Ease Of Regulation

Given the interdisciplinary nature of e-commerce, it is important for the Government to tackle various regulatory challenges. The Draft Policy suggests formulating a Standing Group of Secretaries on e-Commerce (SGoS), which shall be an important body for tackling various legal issues emerging from various statutes such and Information Technology Act, 2000 and rules thereunder, the Competition Act, 2002 and the Consumer Protection Act, 1986.

Additionally, the Draft Policy states that “All e-Commerce websites and application available for downloading in India must have a registered business entity in India as the importer on record or the entity through which all sales in India are transacted”.

The Government intends to establish technology wings in each Government department.

Data Infrastructure development

The Draft Policy takes forward the digital India initiative and intends put in place secure and digital infrastructure and encourage the development of data –storage facilities/ infrastructure including data centres, server farms, towers, tower stations, equipment, optical wires, signal transceivers, antenna etc.

The Government will add the above mentioned infrastructure facilities in the ‘Harmonized Master List’. This will enable regulation of the listed infrastructure in a more streamlined manner. Whereas the infrastructure will be put in place by various implementing agencies, while financing agencies may identify these as infrastructure that they may intend to support.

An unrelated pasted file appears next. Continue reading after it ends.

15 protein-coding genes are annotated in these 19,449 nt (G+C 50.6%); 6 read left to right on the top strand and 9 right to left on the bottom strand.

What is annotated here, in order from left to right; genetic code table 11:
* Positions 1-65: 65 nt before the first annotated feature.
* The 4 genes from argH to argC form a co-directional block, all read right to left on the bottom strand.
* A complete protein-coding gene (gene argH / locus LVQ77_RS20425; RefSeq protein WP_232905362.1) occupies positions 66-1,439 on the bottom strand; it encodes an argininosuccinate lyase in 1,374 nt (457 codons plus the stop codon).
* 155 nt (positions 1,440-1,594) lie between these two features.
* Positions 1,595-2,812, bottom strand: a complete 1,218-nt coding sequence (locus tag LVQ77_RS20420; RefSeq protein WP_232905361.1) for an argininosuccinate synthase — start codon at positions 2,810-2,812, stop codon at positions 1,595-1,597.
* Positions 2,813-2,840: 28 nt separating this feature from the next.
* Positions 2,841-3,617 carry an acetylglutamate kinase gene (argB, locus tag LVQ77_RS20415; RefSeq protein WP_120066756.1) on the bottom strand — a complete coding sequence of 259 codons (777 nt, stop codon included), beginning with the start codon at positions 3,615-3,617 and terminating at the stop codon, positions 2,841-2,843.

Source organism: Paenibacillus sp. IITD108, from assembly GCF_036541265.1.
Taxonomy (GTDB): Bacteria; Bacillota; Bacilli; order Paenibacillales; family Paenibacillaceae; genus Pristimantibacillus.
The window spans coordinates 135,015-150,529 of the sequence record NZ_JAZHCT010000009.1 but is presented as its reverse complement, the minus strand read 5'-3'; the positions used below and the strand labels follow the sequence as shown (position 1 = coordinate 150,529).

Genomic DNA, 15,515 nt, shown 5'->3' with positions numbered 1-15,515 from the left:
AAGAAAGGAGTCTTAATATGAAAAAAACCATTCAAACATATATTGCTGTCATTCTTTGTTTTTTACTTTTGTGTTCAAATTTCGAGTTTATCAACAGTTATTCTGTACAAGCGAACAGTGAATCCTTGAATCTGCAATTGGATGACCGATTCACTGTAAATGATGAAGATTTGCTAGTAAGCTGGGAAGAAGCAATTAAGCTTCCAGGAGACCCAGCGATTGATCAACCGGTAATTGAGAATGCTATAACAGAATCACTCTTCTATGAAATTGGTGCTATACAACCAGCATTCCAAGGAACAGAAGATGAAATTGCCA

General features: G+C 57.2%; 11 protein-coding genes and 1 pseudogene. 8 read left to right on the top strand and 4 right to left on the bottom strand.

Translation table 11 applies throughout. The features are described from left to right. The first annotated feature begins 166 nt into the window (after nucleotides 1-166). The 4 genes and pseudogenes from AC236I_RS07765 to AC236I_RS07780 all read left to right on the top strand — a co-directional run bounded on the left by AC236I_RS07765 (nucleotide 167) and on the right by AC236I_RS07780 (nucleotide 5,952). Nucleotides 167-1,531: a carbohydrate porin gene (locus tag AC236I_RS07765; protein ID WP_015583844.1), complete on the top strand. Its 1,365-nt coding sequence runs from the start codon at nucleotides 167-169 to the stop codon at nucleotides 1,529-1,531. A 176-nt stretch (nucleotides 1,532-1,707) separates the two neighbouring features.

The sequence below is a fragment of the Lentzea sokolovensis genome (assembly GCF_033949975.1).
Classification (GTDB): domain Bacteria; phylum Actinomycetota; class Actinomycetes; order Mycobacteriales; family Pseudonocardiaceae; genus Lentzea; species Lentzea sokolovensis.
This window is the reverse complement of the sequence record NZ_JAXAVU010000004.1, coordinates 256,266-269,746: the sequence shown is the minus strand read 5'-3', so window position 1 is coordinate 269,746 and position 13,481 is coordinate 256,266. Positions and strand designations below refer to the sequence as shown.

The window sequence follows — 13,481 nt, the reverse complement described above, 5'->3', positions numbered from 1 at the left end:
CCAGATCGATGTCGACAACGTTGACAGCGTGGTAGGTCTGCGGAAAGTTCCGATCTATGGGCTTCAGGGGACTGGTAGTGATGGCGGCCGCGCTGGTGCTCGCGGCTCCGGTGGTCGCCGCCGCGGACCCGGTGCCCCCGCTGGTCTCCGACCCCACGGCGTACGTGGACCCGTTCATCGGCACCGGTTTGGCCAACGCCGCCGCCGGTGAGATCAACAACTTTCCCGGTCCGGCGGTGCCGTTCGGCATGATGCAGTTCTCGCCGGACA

This will facilitate achieving last mile connectivity across urban and rural India. The Government by developing such data/digital infrastructure wishes to support India’s fast-growing digital economy and create employment.

Data and cross-border transfer of data

The Draft Policy recognises the rights of an individual over its data by stating that “An Individual owns the right to his data” and therefore the use of an individual’s personal data shall be made only upon seeking his/her express consent. It further states that the data of a group is a collective data and therefore a collective property of that particular group; it extends this rationale to state that “Thus, the data that is generated in India belongs to Indians, as do the derivatives there from”. But the Draft Policy ends up categorising data of Indians as a collective resource and therefore a “national resource”.

The Draft Policy states that “All such data stored abroad shall not be made available to other business entities outside India, for any purpose, even with the customer’s consent”, what follows this point in the Draft Policy, restricts sharing of data with any third party in a foreign country even if the individual has consented to such sharing of the data except where in the following cases:

  • When data which us being shared has not been collected in India.
  • Where sharing of data has happened as per a commercial contract between the business entities.
  • Software and cloud computing services involving technology-related data flows, which have no personal or community implications; and
  • MNCs moving data across borders, which is largely internal to the company and its ecosystem, and does not contain data that has been generated by users in India from various sources, including e-commerce platforms, social media activities, search engines etc.

The intent behind such restriction is that currently India lacks stringent laws regarding cross-border flow of data. If there are no strict restrictions on cross-border flow of data Indian stakeholders will merely be engaged in back end processing of data for the EU / US based ecommerce entities without having the ability to create any high-value digital products.